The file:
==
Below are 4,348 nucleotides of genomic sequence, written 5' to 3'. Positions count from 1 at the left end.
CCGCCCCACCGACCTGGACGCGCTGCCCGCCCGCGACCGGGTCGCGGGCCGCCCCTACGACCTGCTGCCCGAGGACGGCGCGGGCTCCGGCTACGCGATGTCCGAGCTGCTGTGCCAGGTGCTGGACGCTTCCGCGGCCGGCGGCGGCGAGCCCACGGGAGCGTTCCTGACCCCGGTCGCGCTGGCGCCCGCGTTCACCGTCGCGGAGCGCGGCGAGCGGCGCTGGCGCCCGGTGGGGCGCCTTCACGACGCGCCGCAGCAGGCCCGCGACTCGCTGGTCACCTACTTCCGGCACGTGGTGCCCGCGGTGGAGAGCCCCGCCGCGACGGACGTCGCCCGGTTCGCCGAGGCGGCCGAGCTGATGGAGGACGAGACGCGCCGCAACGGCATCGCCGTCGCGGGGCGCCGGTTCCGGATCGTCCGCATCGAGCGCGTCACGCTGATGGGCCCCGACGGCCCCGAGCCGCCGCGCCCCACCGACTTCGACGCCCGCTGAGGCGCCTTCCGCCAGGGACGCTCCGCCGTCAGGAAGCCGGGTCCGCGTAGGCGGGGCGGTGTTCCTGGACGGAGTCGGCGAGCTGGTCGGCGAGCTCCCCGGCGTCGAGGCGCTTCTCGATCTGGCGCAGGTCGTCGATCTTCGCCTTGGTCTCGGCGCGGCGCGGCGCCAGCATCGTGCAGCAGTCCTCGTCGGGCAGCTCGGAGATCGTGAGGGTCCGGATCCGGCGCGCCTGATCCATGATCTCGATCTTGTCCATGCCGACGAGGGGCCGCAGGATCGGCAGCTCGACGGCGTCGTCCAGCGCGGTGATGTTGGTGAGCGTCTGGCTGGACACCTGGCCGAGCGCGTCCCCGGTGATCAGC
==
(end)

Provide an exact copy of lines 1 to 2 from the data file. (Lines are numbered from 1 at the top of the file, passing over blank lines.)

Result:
Below are 4,348 nucleotides of genomic sequence, written 5' to 3'. Positions count from 1 at the left end.
CCGCCCCACCGACCTGGACGCGCTGCCCGCCCGCGACCGGGTCGCGGGCCGCCCCTACGACCTGCTGCCCGAGGACGGCGCGGGCTCCGGCTACGCGATGTCCGAGCTGCTGTGCCAGGTGCTGGACGCTTCCGCGGCCGGCGGCGGCGAGCCCACGGGAGCGTTCCTGACCCCGGTCGCGCTGGCGCCCGCGTTCACCGTCGCGGAGCGCGGCGAGCGGCGCTGGCGCCCGGTGGGGCGCCTTCACGACGCGCCGCAGCAGGCCCGCGACTCGCTGGTCACCTACTTCCGGCACGTGGTGCCCGCGGTGGAGAGCCCCGCCGCGACGGACGTCGCCCGGTTCGCCGAGGCGGCCGAGCTGATGGAGGACGAGACGCGCCGCAACGGCATCGCCGTCGCGGGGCGCCGGTTCCGGATCGTCCGCATCGAGCGCGTCACGCTGATGGGCCCCGACGGCCCCGAGCCGCCGCGCCCCACCGACTTCGACGCCCGCTGAGGCGCCTTCCGCCAGGGACGCTCCGCCGTCAGGAAGCCGGGTCCGCGTAGGCGGGGCGGTGTTCCTGGACGGAGTCGGCGAGCTGGTCGGCGAGCTCCCCGGCGTCGAGGCGCTTCTCGATCTGGCGCAGGTCGTCGATCTTCGCCTTGGTCTCGGCGCGGCGCGGCGCCAGCATCGTGCAGCAGTCCTCGTCGGGCAGCTCGGAGATCGTGAGGGTCCGGATCCGGCGCGCCTGATCCATGATCTCGATCTTGTCCATGCCGACGAGGGGCCGCAGGATCGGCAGCTCGACGGCGTCGTCCAGCGCGGTGATGTTGGTGAGCGTCTGGCTGGACACCTGGCCGAGCGCGTCCCCGGTGATCAGC